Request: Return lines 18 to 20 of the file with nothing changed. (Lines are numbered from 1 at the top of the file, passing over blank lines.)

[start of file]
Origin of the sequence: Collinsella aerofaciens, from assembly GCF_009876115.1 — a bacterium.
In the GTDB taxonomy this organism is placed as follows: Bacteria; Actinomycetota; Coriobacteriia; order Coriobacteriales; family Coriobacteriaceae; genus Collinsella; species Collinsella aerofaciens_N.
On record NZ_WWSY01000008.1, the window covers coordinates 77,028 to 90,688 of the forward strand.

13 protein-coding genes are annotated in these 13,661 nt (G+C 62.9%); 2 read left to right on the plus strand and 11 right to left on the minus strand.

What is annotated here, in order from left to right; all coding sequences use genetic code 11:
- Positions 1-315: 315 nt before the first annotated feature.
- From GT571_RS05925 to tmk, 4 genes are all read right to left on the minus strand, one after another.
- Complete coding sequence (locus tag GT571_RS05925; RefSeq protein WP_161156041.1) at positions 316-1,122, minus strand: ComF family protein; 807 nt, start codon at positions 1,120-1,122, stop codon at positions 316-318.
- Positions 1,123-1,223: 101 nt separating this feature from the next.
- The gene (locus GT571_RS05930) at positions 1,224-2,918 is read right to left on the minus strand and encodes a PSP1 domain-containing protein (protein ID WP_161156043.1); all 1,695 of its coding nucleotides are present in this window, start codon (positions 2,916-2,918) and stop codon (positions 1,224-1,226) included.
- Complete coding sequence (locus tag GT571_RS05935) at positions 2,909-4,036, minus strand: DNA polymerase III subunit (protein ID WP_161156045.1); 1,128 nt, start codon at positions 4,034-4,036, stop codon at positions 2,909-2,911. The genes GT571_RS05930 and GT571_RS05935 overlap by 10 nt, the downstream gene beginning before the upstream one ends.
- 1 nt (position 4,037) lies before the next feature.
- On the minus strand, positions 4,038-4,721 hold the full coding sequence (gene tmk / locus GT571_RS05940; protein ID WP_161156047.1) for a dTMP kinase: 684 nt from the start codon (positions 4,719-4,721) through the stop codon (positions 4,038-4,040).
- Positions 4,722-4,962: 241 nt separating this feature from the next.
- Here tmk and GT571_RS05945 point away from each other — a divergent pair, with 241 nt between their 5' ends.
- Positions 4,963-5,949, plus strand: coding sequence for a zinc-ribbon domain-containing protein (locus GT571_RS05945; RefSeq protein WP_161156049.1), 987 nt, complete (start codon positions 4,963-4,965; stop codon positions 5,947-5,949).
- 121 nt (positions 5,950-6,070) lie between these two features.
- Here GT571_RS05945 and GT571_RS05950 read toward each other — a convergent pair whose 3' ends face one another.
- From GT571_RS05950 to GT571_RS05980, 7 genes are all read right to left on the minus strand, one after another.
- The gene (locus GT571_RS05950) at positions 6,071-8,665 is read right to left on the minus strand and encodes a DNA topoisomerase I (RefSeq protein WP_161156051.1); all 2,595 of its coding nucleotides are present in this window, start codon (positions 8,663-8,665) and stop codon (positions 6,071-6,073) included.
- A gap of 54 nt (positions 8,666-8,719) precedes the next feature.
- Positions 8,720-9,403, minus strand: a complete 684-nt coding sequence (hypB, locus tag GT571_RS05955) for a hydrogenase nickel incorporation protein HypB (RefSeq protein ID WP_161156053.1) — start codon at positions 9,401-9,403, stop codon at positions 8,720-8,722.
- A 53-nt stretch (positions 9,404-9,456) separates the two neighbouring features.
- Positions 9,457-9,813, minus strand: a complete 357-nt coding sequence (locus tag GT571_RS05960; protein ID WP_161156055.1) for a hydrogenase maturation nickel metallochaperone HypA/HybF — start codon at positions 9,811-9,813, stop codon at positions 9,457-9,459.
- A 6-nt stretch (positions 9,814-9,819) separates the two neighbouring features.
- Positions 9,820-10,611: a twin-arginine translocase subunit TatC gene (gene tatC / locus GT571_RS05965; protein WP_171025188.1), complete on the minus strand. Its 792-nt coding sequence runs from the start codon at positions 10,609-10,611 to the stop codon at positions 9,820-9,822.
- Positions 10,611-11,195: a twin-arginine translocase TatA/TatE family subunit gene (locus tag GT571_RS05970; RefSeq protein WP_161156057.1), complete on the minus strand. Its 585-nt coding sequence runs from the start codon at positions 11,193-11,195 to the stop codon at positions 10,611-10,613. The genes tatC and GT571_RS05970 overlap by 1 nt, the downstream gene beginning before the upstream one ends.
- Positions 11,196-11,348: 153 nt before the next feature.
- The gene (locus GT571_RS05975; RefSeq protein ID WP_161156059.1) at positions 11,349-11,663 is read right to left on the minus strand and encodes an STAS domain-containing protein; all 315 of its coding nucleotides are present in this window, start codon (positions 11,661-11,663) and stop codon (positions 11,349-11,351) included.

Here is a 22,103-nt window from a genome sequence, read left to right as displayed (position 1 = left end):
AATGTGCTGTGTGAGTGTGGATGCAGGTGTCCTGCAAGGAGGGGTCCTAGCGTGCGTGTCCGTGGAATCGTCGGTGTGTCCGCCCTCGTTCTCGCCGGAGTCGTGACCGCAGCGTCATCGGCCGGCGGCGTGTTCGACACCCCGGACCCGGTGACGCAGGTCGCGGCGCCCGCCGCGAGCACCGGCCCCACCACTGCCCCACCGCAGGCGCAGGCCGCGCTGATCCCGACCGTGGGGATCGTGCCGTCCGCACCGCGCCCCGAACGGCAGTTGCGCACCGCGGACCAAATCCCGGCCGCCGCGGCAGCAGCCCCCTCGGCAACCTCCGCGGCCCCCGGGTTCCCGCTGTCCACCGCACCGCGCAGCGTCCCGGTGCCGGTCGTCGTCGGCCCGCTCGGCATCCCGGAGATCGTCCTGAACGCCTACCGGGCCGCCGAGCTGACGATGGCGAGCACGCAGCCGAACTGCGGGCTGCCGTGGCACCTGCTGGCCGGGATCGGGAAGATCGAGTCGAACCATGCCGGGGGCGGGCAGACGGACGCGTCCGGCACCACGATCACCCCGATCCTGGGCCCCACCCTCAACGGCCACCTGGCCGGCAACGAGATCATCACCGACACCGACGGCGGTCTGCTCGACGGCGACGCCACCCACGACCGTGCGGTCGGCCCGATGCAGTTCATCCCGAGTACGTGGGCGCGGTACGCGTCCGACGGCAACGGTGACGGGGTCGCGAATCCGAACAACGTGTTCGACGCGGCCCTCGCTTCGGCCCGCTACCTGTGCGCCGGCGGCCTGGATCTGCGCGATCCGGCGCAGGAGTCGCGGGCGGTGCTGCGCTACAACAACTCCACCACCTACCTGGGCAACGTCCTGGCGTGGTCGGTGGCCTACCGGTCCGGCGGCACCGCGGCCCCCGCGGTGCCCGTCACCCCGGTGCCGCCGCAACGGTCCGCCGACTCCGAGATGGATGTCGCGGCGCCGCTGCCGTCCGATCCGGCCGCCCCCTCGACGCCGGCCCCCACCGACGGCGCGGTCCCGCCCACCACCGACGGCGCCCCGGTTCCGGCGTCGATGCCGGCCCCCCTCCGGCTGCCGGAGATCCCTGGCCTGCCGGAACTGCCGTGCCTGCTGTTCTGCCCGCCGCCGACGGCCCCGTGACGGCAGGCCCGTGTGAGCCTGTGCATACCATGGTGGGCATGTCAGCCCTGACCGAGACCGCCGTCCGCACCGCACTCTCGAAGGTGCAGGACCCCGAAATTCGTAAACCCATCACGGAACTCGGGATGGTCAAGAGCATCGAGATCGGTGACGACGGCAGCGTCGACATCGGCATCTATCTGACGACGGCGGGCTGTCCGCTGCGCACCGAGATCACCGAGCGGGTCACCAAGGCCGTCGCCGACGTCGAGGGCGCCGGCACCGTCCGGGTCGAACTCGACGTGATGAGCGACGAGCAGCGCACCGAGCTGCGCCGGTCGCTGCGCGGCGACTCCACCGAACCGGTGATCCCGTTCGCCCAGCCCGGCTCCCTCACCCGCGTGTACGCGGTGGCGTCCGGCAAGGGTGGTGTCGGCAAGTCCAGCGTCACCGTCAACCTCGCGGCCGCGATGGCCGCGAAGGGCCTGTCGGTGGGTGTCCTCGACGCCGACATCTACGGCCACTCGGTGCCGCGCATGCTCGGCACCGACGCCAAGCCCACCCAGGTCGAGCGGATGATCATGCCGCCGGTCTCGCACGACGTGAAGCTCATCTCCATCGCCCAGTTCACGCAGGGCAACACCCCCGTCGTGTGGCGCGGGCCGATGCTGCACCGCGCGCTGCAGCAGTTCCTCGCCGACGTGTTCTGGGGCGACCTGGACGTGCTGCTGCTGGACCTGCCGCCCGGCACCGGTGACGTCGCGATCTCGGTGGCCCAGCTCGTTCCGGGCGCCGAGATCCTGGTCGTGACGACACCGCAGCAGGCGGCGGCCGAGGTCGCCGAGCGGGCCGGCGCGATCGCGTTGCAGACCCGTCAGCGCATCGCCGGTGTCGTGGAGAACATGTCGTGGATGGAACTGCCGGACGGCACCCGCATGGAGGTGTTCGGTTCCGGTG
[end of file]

- Here GT571_RS05945 and GT571_RS05950 read toward each other — a convergent pair whose 3' ends face one another.
- From GT571_RS05950 to GT571_RS05980, 7 genes are all read right to left on the minus strand, one after another.
- The gene (locus GT571_RS05950) at positions 6,071-8,665 is read right to left on the minus strand and encodes a DNA topoisomerase I (RefSeq protein WP_161156051.1); all 2,595 of its coding nucleotides are present in this window, start codon (positions 8,663-8,665) and stop codon (positions 6,071-6,073) included.